Restraint is of the essence

IT was on STAR that the ICC controversy erupted during the end-stage of the Trent Bridge Test. Erupted in a style that showed up espnstar in an amber light - a traffic jam it was you here pictured invoving (wheels within wheels) Sachin's Palio, among other brands. Harsha Off Line and Ravi On Line it soon became - alongside Geoffrey. For a change, Boycs kept his mouth tightly shut, his ears wide open, as Ravi did all the spouting. Hammer and tongs went Ravi Shastri for the ICC. Making viewers wonder if espnstar commentators knew no moderation and observed none.

It is one thing to speak up on TV (through its most influential cricket channel in Asia today) for the players. It is another to use espnstar as a platform to devalue the ICC as an institution. Like it or not, the ICC it is running the September 2002 Mini World Cup in Sri Lanka - as the dress rehearsal for its February-March 2003 World Cup in South Africa. That both these mega-mega events are in the mike custody of SONY, not espnstar, is a matter that merits not so incidental mention. Therefore for Ravi to have been viewed on STAR, questioning the ICC's world cricket role in the strident tones he did, sounded almost a caveat presented for the aggrieved Indian cricketers even before watchers had been able to get a feel of the contours of the controversy.

Isn't it significant that Geoffrey uttered not a word right through the Ravi tirade? Geoffrey normally can no more stay away from the mike than he can resist blowing his own trumpet. It is all very cricketingly done, of course, but in the end there is, in the commentary, quite a bit about Geoffrey too. David Lloyd's was therefore a class STAR act in 'using' Ravi as the all-rounder model in mimicking (with a Lancashire burr) Geoffrey's Yorkshire-oriented analysis of cricketing men, matters and moments. David Lloyd had Ravi and Harsha alike in stitches for quite a while with his not so flattering imitation of the know-all way Geoffrey reads the game. If only Geoffrey had been there by David's side to pay Lancashire back in the Yorkshire coin during such a studio set-up War of the Roses! But would Geoffrey have had the savvy to take on the chirpy Lloydy?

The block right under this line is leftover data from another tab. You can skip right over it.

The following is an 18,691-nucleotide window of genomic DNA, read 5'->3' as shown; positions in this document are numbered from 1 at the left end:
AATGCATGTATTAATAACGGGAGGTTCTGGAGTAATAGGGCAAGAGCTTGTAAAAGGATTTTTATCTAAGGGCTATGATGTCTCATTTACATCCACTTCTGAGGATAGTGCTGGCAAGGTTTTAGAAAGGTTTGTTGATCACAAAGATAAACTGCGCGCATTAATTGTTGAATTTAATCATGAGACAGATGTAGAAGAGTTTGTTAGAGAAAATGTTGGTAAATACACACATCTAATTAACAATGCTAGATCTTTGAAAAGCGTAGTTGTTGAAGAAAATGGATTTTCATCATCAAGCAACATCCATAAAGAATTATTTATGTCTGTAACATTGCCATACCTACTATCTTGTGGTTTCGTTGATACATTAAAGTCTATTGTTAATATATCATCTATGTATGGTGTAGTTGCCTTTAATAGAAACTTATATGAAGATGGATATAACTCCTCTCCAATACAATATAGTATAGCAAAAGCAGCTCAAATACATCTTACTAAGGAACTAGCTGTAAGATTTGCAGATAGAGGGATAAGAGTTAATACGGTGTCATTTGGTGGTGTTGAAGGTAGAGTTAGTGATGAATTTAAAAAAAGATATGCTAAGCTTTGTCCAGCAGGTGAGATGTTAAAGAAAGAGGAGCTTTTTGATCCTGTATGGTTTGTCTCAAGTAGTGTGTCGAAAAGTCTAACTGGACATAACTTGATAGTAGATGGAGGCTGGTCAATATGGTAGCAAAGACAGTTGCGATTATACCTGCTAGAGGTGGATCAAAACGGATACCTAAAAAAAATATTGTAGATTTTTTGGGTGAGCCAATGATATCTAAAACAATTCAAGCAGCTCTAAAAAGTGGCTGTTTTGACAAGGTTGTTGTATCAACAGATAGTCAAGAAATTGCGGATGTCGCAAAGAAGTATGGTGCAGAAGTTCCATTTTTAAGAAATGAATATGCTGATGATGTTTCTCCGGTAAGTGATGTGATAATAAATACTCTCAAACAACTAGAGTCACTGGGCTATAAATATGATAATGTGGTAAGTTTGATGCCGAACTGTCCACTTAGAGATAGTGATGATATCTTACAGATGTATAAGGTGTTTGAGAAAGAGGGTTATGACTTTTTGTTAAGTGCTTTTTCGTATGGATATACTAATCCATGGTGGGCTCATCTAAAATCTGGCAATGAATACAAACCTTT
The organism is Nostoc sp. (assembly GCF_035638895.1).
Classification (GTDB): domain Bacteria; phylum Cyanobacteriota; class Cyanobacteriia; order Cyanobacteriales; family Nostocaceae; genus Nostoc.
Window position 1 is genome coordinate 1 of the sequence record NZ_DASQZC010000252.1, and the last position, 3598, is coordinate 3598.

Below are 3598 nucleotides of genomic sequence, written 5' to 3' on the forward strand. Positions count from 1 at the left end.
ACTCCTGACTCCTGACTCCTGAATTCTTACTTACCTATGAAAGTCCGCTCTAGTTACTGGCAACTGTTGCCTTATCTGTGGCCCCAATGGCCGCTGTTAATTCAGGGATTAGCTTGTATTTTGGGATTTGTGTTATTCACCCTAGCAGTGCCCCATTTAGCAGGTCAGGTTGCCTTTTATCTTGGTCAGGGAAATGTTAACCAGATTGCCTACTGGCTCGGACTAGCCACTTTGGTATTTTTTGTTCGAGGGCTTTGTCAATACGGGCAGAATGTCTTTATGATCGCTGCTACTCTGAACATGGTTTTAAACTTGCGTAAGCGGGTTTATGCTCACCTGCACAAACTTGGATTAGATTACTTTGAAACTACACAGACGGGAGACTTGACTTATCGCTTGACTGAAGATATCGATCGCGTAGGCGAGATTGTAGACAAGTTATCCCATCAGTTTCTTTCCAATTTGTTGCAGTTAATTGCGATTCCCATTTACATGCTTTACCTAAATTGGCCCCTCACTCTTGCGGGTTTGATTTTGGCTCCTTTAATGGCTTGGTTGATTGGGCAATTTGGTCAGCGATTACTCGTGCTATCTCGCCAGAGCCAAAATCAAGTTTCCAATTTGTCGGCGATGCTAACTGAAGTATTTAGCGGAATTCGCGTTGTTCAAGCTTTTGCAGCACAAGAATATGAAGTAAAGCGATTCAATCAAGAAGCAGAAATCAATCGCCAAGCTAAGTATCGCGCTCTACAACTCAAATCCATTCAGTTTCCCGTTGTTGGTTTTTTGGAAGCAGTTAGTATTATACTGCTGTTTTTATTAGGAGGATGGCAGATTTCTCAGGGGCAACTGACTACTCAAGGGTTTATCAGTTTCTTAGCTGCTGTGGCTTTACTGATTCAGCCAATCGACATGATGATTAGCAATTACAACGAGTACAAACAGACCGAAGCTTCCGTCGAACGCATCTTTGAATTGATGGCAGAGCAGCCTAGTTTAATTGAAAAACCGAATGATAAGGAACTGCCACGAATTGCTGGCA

Well, Geoffrey certainly had the ammunition to have been able, if he felt like it, to join Ravi in the ICC rip-off we had from Shastri. Only, Geoffrey knows on which side his ICC bread is buttered - in an espnstar telecast beamed via the English Channel 4. So does Ravi know on which side his chapati is ghee'd. As the inventor of the chapati shot, from Ravi we well know what to expect. But espnstar should, for its objective part, be looking into the thorny issue of how far its live commentators should be going. Going in being viewed as taking partisan sides on such sensitive matters involving the parent body of the game. Ravi could have queried ICC's locus standi without debunking the institution itself. Ravi Shastri has evolved into one of the best commentators in the game today. As a mature telecaster, Shastri must comprehend that, in certain grey areas, restraint is of the essence - even on instant TV.

Having said that, I must in all fairness record that Ravi and Geoffrey were to be heard at their tandem best in the crucial final phase of the Trent Bridge Test as India fought to save the game with its back to 'The Rahul Wall'. How does Harsha here come out in keeping the debate going beyond close of play or during light-rain breaks? It must be remembered that Harsha now is a telegenic personality in his own light. Given such projection, it is even tougher for Harsha, I sense, to manage things in such a way as to ensure that the star players acting as commentators feel fulfilled. Harsha has progressively acquired a convivially easy-going fluency in this demanding interact art.

Never forget, such ex-players functioning as commentators like to be 'put in the box' only up to a point. I know this from live interviewing experience of stars. The underlying idea is to see that you get the star commentator to unwind. This Harsha manages to do without losing his own individuality. It is vital for this genre of commentator to identify his set role on the small screen. Take Gautam Bhimani. Our initial reaction to Gautam was one of near derision. But how over the weeks Gautam has grown upon viewers! Gautam has so grown by eminently professionally sticking to his brief. Thus when Henry Blofeld, in his mini TV reappearance, said something tendentious, Gautam gently reminded this ear-ringmaster that "we are a family channel".

I wish this family factor had been kept in mind by the STAR commentator concerned while passing that outrageously suggestive comment on the young lady as the camera zoomed in on her savouring an ice-cream cone. We are all game for a bit of fun on TV, I myself invest this column with a subtly sexy slant, on occasion, by way of an aside - in sync with TV's glam look. But that ice-cream comment, visibly lacking in taste, avoidably embarrassed the whole family of espnstar viewers.